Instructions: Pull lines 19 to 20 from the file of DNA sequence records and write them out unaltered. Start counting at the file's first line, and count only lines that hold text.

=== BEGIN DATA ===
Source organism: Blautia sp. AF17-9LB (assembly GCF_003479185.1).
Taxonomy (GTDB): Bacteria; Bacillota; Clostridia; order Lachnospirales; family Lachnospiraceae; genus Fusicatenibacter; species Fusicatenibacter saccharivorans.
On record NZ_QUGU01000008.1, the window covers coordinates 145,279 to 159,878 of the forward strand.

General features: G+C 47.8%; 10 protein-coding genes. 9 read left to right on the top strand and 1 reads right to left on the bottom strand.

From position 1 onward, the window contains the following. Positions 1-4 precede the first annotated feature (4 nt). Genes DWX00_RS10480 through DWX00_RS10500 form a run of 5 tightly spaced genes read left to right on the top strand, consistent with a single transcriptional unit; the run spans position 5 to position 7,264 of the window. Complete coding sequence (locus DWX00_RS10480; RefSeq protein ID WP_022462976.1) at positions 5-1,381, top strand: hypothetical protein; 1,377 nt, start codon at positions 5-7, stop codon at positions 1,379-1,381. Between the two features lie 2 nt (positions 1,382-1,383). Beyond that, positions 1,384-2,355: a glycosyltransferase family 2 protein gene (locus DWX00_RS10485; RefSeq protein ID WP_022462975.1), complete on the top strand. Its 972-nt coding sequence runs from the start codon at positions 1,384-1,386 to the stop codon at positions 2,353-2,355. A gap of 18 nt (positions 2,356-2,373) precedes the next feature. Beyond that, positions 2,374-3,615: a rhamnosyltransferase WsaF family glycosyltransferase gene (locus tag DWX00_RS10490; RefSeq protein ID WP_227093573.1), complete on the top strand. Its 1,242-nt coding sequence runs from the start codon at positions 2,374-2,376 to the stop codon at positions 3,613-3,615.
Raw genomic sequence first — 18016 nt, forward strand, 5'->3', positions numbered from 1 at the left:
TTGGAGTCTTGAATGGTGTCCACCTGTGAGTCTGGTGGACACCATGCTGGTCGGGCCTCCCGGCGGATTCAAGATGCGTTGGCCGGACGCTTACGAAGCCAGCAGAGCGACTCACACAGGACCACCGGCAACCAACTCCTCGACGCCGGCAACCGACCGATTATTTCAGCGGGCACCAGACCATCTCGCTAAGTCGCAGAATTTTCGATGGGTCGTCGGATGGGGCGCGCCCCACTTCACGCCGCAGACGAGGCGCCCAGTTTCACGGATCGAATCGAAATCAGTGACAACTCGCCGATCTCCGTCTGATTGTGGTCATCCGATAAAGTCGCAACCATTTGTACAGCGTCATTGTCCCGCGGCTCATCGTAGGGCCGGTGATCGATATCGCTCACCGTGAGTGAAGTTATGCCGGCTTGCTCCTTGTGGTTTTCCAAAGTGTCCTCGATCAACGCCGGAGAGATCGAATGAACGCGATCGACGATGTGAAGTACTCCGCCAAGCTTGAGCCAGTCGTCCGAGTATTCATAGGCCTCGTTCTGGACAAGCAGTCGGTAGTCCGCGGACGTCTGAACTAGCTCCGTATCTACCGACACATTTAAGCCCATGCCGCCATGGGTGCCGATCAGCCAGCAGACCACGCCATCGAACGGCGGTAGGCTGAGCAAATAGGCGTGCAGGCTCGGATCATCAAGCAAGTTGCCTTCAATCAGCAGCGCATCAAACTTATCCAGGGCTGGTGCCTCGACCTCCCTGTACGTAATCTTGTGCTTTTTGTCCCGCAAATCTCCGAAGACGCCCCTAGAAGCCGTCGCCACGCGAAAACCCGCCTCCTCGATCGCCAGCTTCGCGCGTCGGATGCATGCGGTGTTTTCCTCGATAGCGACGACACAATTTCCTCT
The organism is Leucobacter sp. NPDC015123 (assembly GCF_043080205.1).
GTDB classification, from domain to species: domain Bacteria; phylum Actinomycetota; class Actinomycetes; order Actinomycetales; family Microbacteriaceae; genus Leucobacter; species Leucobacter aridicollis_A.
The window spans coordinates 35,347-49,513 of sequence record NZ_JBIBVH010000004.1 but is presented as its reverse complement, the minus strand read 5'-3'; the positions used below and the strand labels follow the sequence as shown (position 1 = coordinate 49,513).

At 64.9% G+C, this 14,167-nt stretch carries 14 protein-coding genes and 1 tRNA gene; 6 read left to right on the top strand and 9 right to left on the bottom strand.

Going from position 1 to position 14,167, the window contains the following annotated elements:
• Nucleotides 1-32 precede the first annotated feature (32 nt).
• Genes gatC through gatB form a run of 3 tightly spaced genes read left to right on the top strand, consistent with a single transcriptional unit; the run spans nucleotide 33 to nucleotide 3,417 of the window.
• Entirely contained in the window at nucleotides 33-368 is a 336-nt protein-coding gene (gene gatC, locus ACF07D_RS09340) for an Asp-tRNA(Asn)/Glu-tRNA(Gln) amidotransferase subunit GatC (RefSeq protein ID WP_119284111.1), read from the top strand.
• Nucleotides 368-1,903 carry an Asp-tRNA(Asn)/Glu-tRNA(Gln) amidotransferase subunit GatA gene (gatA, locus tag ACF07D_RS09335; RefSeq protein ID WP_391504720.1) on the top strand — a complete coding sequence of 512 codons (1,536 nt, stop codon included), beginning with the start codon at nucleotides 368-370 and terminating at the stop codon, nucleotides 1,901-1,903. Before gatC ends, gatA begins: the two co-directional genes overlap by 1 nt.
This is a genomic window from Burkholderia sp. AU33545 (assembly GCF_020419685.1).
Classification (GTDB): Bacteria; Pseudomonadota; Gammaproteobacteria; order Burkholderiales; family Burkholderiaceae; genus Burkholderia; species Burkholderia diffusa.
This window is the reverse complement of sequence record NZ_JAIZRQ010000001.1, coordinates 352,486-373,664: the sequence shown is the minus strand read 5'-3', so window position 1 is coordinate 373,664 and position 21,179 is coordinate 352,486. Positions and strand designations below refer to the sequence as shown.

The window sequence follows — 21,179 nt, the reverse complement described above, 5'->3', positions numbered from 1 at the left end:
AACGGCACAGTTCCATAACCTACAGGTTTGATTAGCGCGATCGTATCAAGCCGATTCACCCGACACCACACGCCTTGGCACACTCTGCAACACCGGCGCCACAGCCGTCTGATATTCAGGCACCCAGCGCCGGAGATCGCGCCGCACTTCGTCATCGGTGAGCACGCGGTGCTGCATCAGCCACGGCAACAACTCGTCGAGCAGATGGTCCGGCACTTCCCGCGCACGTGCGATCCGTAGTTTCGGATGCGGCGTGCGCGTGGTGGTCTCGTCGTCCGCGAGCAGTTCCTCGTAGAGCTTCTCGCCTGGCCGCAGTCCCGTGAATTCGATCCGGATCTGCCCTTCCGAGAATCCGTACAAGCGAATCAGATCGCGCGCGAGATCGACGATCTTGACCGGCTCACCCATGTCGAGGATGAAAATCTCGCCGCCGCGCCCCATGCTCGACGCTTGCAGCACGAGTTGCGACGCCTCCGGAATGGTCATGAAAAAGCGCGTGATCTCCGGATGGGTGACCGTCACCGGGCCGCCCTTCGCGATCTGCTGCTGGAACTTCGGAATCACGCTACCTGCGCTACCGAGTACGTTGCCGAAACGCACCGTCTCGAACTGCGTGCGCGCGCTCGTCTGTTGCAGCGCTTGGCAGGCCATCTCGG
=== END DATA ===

This window is the reverse complement of sequence record NZ_JAIZRQ010000001.1, coordinates 352,486-373,664: the sequence shown is the minus strand read 5'-3', so window position 1 is coordinate 373,664 and position 21,179 is coordinate 352,486. Positions and strand designations below refer to the sequence as shown.

The window sequence follows — 21,179 nt, the reverse complement described above, 5'->3', positions numbered from 1 at the left end: